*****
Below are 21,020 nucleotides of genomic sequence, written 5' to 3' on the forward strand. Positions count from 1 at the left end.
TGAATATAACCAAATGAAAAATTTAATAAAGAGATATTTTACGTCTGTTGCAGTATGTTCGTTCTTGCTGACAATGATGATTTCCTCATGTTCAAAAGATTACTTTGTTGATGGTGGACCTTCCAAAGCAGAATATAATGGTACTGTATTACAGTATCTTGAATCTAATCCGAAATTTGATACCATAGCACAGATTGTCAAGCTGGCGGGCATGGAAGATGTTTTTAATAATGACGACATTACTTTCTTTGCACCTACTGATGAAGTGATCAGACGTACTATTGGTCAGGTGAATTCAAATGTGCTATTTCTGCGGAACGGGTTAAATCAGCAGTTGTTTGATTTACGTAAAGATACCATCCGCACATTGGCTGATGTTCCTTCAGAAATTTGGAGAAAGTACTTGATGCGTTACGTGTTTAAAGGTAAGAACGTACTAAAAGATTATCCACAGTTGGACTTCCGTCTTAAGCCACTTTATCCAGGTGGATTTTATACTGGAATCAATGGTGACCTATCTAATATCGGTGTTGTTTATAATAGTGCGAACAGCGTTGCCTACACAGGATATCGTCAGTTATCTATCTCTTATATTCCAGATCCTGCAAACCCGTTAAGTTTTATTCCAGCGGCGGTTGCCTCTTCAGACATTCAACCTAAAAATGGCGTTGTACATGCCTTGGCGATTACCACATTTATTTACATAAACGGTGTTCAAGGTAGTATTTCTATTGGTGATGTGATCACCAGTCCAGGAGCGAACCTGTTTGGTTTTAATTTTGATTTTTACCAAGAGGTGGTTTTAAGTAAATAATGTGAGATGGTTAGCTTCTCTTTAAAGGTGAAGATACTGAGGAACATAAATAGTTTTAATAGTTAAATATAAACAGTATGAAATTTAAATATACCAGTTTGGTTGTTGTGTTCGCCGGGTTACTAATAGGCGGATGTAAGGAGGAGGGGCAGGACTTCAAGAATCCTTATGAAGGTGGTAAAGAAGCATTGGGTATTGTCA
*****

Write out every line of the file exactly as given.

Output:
Below are 21,020 nucleotides of genomic sequence, written 5' to 3' on the forward strand. Positions count from 1 at the left end.
TGAATATAACCAAATGAAAAATTTAATAAAGAGATATTTTACGTCTGTTGCAGTATGTTCGTTCTTGCTGACAATGATGATTTCCTCATGTTCAAAAGATTACTTTGTTGATGGTGGACCTTCCAAAGCAGAATATAATGGTACTGTATTACAGTATCTTGAATCTAATCCGAAATTTGATACCATAGCACAGATTGTCAAGCTGGCGGGCATGGAAGATGTTTTTAATAATGACGACATTACTTTCTTTGCACCTACTGATGAAGTGATCAGACGTACTATTGGTCAGGTGAATTCAAATGTGCTATTTCTGCGGAACGGGTTAAATCAGCAGTTGTTTGATTTACGTAAAGATACCATCCGCACATTGGCTGATGTTCCTTCAGAAATTTGGAGAAAGTACTTGATGCGTTACGTGTTTAAAGGTAAGAACGTACTAAAAGATTATCCACAGTTGGACTTCCGTCTTAAGCCACTTTATCCAGGTGGATTTTATACTGGAATCAATGGTGACCTATCTAATATCGGTGTTGTTTATAATAGTGCGAACAGCGTTGCCTACACAGGATATCGTCAGTTATCTATCTCTTATATTCCAGATCCTGCAAACCCGTTAAGTTTTATTCCAGCGGCGGTTGCCTCTTCAGACATTCAACCTAAAAATGGCGTTGTACATGCCTTGGCGATTACCACATTTATTTACATAAACGGTGTTCAAGGTAGTATTTCTATTGGTGATGTGATCACCAGTCCAGGAGCGAACCTGTTTGGTTTTAATTTTGATTTTTACCAAGAGGTGGTTTTAAGTAAATAATGTGAGATGGTTAGCTTCTCTTTAAAGGTGAAGATACTGAGGAACATAAATAGTTTTAATAGTTAAATATAAACAGTATGAAATTTAAATATACCAGTTTGGTTGTTGTGTTCGCCGGGTTACTAATAGGCGGATGTAAGGAGGAGGGGCAGGACTTCAAGAATCCTTATGAAGGTGGTAAAGAAGCATTGGGTATTGTCA